Best practices: Using Sign in with Twitter to link customer accounts

By Travis Lull
Wednesday, 13 July 2016

Twitter enables people to connect with businesses in ways never before possible. For businesses who provide customer service on Twitter, it’s cheaper than other channels, more satisfying for customers, and creates a public testament to how much you care about helping your customers. As part of providing complete service on Twitter, it’s common for a business to need to confirm a customer’s identity. Additionally, we often hear from businesses that if they could better understand who they are talking to on Twitter, they could create a better customer experience and provide more value to their customers.

For businesses who want to help their customers and build relationships by linking customer records to Twitter accounts, the best solution is to use Sign in with Twitter. This service is useful for more than managing initial authentication to your app or website. It can also be used to let your customer opt into linking their Twitter account to your customer database during or in advance of a customer service interaction. For users, this can be as simple as signing into your app or website, and clicking a button to grant permission for the connection. And once an account is linked, it’s a persistent connection meaning customers don’t have to verify their identity every time they reach out to you on Twitter.

We’ve assembled some best practices to help businesses succeed using Sign in with Twitter.

1. Implement Sign in with Twitter on your website and mobile app

For convenience, we recommend allowing your customers to connect their Twitter accounts wherever they are able to sign in or update their account on your service. Setting up Sign in with Twitter requires a little developer effort. To make it as easy as possible for your development team, we have step-by-step instructions for how to implement Sign in with Twitter on your website, including instructions for mobile web. Our mobile SDKs make it easy on iOS and Android apps.

2. Give people a reason to sign in or connect

Make sure you provide a compelling reason for customers to link their Twitter accounts. For instance, consider highlighting that you provide customer service on Twitter and can provide faster, more personalized service to people who link in advance. Be sure to clearly explain to customers how you will use their information so that they can make an informed choice about whether to connect their accounts.

3. Ask people to link accounts as part of your service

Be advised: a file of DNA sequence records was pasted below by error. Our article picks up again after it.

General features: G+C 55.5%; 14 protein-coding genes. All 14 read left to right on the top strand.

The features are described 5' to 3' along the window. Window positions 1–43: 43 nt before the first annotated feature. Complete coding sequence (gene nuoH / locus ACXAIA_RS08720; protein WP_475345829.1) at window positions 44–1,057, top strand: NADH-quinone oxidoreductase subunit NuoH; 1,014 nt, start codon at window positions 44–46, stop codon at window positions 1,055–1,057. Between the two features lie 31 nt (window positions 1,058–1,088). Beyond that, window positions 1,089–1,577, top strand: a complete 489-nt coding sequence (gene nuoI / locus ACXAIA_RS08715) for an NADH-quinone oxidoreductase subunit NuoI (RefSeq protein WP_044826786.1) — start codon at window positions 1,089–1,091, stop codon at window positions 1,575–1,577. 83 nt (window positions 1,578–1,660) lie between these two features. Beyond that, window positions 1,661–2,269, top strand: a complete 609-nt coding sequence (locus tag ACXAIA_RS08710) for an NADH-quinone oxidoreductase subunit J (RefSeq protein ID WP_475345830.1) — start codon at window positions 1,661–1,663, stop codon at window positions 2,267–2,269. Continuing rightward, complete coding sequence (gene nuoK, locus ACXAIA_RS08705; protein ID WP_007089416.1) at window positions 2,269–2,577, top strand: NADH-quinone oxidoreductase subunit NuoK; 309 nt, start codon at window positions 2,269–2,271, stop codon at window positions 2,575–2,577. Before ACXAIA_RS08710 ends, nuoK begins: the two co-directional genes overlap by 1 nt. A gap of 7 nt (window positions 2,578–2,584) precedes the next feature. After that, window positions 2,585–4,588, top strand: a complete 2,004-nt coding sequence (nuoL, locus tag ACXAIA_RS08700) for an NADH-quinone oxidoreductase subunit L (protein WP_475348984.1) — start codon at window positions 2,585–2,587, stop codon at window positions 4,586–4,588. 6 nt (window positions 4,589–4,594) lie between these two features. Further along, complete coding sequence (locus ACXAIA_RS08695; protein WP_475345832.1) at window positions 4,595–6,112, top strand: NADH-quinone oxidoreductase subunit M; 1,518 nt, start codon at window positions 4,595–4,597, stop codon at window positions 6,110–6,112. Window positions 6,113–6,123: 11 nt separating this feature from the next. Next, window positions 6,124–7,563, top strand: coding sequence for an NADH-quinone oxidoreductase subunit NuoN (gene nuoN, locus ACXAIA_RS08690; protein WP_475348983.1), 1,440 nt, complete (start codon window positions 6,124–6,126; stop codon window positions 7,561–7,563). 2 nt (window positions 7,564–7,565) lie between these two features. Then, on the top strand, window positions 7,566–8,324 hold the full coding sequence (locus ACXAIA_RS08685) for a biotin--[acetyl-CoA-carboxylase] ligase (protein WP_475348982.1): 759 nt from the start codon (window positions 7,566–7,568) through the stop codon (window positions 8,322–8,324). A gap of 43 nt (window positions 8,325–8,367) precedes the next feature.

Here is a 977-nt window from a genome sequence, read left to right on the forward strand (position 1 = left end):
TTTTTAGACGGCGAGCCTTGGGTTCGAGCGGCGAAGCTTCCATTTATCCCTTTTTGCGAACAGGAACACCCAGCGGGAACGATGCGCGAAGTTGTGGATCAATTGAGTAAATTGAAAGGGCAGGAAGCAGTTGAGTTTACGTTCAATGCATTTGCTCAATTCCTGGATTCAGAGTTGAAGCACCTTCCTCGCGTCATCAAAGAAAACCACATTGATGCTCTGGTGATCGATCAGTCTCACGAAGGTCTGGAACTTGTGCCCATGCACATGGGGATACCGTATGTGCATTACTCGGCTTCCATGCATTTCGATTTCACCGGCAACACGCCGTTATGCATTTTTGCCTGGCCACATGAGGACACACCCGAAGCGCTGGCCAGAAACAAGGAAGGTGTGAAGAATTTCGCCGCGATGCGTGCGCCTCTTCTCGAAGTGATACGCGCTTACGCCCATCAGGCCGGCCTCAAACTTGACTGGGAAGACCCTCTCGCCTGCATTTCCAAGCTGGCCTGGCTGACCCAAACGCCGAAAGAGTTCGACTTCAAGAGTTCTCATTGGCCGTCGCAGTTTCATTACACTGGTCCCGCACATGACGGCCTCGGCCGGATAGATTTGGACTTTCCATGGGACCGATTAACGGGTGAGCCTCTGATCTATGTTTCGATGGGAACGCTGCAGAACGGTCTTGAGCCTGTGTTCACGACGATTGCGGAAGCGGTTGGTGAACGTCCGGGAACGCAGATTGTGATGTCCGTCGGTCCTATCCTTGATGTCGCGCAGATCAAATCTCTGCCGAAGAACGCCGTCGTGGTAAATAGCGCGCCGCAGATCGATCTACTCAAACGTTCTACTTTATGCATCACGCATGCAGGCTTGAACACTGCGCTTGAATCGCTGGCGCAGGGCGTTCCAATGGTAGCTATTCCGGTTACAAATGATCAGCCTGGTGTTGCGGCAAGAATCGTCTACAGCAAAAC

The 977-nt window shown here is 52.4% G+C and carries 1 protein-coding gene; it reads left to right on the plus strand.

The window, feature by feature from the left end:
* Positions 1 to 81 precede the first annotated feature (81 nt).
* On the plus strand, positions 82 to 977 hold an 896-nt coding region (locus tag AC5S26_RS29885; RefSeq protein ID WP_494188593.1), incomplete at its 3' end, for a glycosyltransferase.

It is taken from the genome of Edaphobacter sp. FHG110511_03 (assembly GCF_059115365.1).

If you are signing up a new customer, presenting them with the option to use Sign in with Twitter to create their account is a great way to establish the connection between their Twitter account and their account with you. Another place to allow the connection is in the account settings section of your customers’ accounts, as this would benefit existing customers or those who create an account and want to connect their Twitter account later. Giving your customers the opportunity to connect in advance of them reaching out to you on Twitter means that you can provide them friendly, personable interactions when they do.

4. Create a link for easy use during service interactions on Twitter

One of the most relevant moments you can ask for a customer to connect their accounts is during a support conversation, when the customer benefits immediately by establishing that connection. For customers who haven’t connected their accounts in advance, have a link ready to share with them so they can click to begin this process during a service interaction. Companies like T-Mobile and DreamHost have integrated Sign in with Twitter, and they have a great practice of initiating the flow during a service interaction with a link in a Tweet.


5. Request appropriate permissions

When you use Sign in with Twitter, you technically request certain permissions related to what your app can do relative to a Twitter user’s account. You should only request the permissions you need for your use case. If all you need to do is link a user’s Twitter account to their customer record in your database, you should use the “Read only” permission. You can read more here about permission models. The fewer permissions you ask for, the more comfortable your customers will feel granting them.

6. Optionally request a user’s email address

As part of the Sign in with Twitter experience, you have the option to request the email address associated with the user’s Twitter account, which can be useful for confirming a customer’s identity. If you request this permission, users are notified during the authorization process that you are making this request. You should only make this request if you need it, and you should make it clear to users how you plan to use their e-mail address.

Best practices: Using Sign in with Twitter to link customer accounts

7. Provide a way to log out

You should give users a way to opt out of sharing their Twitter account with you and enable them to disconnect their Twitter account from their customer record. Users can also remove the connection between your service and their Twitter account by editing their application settings.

Best practices: Using Sign in with Twitter to link customer accounts

8. Clearly display the user’s Twitter identity via your Service

Once a user has authenticated via Sign in with Twitter on your service, you should clearly display the user’s avatar, Twitter @username and the Twitter bird mark. Product Hunt does a fantastic job of showing these elements in an elegant way!

9. Follow Twitter’s Policies

It’s important that businesses using Sign in with Twitter comply with all relevant requirements in the Developer Agreement and Developer Policy. You should carefully review these documents and be sure to abide by both.